In celebration of Children’s Day, the United Nations Child Emergency Fund has called for reinforcements of the child’s rights protection.
According to the Unicef country director, Peter Hawkins, the outbreak of the pandemic has threatened the decades of progress, the world body made for children’s development. Poverty as well as inequality is growing and pandemic has disrupted essential services that secure the health, education and protection of children and young people.
“Violence is perpetrated against one in four Nigerian children – and one in three Nigerian girls are sexually abused. This has only increased during the pandemic. Today of all days, we must commit to reinforce the protection mechanisms for all children”, the Country Director stated.
It is important for Nigeria to provide better security system to protect her children especially due to the current happenings in the society. The recent spate of mass kidnappings of school children represent a serious threat to Nigeria’s education system. In less than three months between December 2020 and March 2021, more than 600 children have been kidnapped while in school, in three separate incidents.
More worrisome is the heightened insecurity that is rampant in northern Nigeria, which is already the most educationally disadvantaged region. Also, most schools in the northern region lack basic infrastructures such as tables and chairs, most of these kids have to sit on the floor to learn.
Moreover, of the estimated 10.5 million out-of-school children in the country, 69 percent come from the North, where cultural practices and economic deprivation limit children’s active participation in school, particularly females. Adamu Ahmed, a teacher in Nassarawa said that the forceful closure of school in the northern region had increased cases of child marriages and early pregnancies of school-age girls. He added, “It is the responsibility of the government to ensure that no child is left behind. Education is a human right and the government must ensure that all children have access to basic education in an environment free from violence and threats of attacks.”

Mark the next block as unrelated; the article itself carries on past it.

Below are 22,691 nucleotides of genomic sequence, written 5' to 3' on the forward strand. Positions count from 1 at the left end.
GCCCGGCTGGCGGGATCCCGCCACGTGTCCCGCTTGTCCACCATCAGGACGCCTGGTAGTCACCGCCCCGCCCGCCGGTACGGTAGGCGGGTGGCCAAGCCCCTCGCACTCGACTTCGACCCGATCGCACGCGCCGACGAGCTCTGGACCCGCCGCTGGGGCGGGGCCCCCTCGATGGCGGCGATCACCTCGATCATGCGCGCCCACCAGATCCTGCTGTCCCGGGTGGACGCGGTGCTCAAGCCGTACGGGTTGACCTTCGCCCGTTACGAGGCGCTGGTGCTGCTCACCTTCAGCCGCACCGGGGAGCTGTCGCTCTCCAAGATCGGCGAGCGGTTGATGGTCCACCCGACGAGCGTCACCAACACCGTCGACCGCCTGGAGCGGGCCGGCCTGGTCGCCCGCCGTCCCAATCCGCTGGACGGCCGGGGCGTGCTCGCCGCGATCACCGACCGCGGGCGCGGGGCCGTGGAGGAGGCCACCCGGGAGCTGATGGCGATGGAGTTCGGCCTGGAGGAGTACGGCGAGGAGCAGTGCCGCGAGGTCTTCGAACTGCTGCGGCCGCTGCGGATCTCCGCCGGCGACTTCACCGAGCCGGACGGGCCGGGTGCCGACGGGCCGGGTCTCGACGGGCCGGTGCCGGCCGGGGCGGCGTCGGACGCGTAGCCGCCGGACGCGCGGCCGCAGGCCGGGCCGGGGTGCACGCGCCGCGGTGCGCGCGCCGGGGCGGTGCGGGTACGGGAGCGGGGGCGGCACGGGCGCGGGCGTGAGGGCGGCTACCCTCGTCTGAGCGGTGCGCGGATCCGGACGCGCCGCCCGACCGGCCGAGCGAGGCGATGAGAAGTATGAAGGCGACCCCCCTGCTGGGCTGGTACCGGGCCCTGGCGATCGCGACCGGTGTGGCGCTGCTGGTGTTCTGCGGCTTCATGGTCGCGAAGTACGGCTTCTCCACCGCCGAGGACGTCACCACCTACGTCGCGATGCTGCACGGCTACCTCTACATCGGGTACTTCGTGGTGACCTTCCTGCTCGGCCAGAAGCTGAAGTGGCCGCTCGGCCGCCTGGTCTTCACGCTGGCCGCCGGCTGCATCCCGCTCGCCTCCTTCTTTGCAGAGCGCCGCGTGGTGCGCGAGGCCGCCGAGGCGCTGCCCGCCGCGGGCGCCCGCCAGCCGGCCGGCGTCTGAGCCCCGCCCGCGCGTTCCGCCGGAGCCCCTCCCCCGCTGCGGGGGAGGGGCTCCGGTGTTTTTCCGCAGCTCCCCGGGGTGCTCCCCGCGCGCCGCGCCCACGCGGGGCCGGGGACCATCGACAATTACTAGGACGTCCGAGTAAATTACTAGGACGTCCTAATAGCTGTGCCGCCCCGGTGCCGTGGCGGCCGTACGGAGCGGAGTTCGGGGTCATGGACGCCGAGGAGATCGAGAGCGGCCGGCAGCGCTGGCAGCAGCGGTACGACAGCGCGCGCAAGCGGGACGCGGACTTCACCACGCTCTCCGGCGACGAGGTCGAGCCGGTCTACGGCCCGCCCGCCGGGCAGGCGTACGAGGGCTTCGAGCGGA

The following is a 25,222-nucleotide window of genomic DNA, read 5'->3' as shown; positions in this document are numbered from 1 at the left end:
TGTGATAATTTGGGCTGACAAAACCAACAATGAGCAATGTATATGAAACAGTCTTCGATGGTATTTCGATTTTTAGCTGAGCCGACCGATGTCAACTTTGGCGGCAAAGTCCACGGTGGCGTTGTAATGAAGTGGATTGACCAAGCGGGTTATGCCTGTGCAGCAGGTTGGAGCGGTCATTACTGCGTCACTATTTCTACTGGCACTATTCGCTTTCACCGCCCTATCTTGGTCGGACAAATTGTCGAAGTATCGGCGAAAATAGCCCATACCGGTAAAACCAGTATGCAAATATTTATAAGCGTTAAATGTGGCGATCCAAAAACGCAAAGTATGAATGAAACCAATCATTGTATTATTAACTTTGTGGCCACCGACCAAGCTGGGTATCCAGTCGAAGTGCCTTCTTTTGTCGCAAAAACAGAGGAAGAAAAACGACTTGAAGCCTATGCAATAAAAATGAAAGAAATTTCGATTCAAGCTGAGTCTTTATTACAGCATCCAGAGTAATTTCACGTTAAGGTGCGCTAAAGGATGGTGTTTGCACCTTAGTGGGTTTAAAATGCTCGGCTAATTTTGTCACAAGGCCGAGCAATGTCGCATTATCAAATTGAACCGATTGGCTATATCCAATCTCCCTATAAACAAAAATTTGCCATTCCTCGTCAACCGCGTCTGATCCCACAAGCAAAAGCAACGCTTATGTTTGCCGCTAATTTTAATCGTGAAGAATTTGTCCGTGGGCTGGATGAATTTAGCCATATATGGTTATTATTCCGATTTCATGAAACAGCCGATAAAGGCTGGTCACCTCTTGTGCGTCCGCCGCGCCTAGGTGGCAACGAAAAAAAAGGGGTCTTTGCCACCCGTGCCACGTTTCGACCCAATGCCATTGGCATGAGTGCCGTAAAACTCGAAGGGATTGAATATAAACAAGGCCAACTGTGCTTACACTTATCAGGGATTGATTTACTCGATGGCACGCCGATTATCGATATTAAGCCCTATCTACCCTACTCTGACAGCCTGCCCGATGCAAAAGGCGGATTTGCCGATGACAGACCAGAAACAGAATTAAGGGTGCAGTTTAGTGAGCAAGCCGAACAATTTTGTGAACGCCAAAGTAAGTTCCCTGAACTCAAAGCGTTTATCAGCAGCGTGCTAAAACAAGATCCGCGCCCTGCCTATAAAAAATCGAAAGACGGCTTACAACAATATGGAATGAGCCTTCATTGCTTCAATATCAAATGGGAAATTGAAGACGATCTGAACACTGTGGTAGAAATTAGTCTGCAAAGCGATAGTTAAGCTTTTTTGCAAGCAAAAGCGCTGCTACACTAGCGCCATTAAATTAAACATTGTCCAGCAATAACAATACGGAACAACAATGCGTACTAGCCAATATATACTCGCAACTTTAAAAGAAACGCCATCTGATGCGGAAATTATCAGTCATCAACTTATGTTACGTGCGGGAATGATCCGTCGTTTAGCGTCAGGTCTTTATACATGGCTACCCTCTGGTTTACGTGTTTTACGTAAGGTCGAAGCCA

To protect our children and for education to survive, there is a need to change the current dynamics and make schools safe again. Furthermore, an educationist, Ibrahim Dansa, added that should provide adequate security to schools to assure children of safety when they attend school. He also insisted that the government should demonstrate commitment to protecting the right to education by investigating these attacks and holding those responsible accountable.
Schools are only safe in so far as the larger society is safe. Nigerian policymakers, school leaders, and communities must effectively and creatively come together to help reverse the current economic and education dynamics to avoid a catastrophic collapse. Therefore, “as we celebrate our children today, we must act in their best interests and deploy innovative solutions to fast-track learning and health services to build back better, for every Nigerian child” said Hawkins.